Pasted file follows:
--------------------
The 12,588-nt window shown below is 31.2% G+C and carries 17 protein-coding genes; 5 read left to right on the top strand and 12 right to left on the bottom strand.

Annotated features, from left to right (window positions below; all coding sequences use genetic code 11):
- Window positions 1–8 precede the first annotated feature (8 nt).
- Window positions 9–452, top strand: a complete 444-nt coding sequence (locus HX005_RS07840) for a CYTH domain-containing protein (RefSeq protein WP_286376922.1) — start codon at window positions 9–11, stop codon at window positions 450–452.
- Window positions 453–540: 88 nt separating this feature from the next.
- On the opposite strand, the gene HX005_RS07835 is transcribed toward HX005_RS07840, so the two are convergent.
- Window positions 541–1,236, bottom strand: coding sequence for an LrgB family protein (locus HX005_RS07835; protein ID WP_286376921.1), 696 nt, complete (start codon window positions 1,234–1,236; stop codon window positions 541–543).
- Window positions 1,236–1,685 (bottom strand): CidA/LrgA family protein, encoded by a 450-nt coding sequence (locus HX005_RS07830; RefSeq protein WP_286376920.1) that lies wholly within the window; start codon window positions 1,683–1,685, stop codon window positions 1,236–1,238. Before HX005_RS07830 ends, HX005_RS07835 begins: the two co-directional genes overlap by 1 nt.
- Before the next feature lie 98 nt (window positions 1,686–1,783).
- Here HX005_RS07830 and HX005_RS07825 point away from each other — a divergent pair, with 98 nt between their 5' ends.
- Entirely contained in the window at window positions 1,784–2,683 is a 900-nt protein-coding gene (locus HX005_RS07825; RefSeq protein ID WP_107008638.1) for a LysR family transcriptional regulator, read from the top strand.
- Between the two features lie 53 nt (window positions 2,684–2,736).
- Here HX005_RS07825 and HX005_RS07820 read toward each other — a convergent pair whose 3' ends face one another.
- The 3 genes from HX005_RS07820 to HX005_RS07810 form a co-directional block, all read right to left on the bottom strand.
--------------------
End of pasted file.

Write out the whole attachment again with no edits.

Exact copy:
The 12,588-nt window shown below is 31.2% G+C and carries 17 protein-coding genes; 5 read left to right on the top strand and 12 right to left on the bottom strand.

Annotated features, from left to right (window positions below; all coding sequences use genetic code 11):
- Window positions 1–8 precede the first annotated feature (8 nt).
- Window positions 9–452, top strand: a complete 444-nt coding sequence (locus HX005_RS07840) for a CYTH domain-containing protein (RefSeq protein WP_286376922.1) — start codon at window positions 9–11, stop codon at window positions 450–452.
- Window positions 453–540: 88 nt separating this feature from the next.
- On the opposite strand, the gene HX005_RS07835 is transcribed toward HX005_RS07840, so the two are convergent.
- Window positions 541–1,236, bottom strand: coding sequence for an LrgB family protein (locus HX005_RS07835; protein ID WP_286376921.1), 696 nt, complete (start codon window positions 1,234–1,236; stop codon window positions 541–543).
- Window positions 1,236–1,685 (bottom strand): CidA/LrgA family protein, encoded by a 450-nt coding sequence (locus HX005_RS07830; RefSeq protein WP_286376920.1) that lies wholly within the window; start codon window positions 1,683–1,685, stop codon window positions 1,236–1,238. Before HX005_RS07830 ends, HX005_RS07835 begins: the two co-directional genes overlap by 1 nt.
- Before the next feature lie 98 nt (window positions 1,686–1,783).
- Here HX005_RS07830 and HX005_RS07825 point away from each other — a divergent pair, with 98 nt between their 5' ends.
- Entirely contained in the window at window positions 1,784–2,683 is a 900-nt protein-coding gene (locus HX005_RS07825; RefSeq protein ID WP_107008638.1) for a LysR family transcriptional regulator, read from the top strand.
- Between the two features lie 53 nt (window positions 2,684–2,736).
- Here HX005_RS07825 and HX005_RS07820 read toward each other — a convergent pair whose 3' ends face one another.
- The 3 genes from HX005_RS07820 to HX005_RS07810 form a co-directional block, all read right to left on the bottom strand.